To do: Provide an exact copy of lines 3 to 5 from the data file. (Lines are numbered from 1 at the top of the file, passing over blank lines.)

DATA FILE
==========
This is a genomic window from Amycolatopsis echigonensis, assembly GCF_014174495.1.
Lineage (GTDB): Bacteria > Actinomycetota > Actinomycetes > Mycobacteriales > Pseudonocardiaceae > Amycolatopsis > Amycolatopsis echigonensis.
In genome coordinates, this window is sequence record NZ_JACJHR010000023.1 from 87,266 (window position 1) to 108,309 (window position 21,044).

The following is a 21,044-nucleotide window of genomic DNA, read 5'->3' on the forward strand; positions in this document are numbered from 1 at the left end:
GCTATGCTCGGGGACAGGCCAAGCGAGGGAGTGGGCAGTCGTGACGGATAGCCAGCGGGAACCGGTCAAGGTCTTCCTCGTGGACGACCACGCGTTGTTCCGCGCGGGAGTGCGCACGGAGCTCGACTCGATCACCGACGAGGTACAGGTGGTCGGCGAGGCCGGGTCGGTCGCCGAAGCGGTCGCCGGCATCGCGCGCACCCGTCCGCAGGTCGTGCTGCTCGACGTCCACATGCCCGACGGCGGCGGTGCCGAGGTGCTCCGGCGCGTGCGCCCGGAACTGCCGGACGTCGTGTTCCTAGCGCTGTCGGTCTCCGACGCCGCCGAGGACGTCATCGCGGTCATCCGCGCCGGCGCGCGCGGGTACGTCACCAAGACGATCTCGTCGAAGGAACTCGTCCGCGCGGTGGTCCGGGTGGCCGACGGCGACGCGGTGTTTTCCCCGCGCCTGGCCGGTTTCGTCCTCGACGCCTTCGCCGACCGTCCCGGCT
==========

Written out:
In genome coordinates, this window is sequence record NZ_JACJHR010000023.1 from 87,266 (window position 1) to 108,309 (window position 21,044).

The following is a 21,044-nucleotide window of genomic DNA, read 5'->3' on the forward strand; positions in this document are numbered from 1 at the left end:
GCTATGCTCGGGGACAGGCCAAGCGAGGGAGTGGGCAGTCGTGACGGATAGCCAGCGGGAACCGGTCAAGGTCTTCCTCGTGGACGACCACGCGTTGTTCCGCGCGGGAGTGCGCACGGAGCTCGACTCGATCACCGACGAGGTACAGGTGGTCGGCGAGGCCGGGTCGGTCGCCGAAGCGGTCGCCGGCATCGCGCGCACCCGTCCGCAGGTCGTGCTGCTCGACGTCCACATGCCCGACGGCGGCGGTGCCGAGGTGCTCCGGCGCGTGCGCCCGGAACTGCCGGACGTCGTGTTCCTAGCGCTGTCGGTCTCCGACGCCGCCGAGGACGTCATCGCGGTCATCCGCGCCGGCGCGCGCGGGTACGTCACCAAGACGATCTCGTCGAAGGAACTCGTCCGCGCGGTGGTCCGGGTGGCCGACGGCGACGCGGTGTTTTCCCCGCGCCTGGCCGGTTTCGTCCTCGACGCCTTCGCCGACCGTCCCGGCT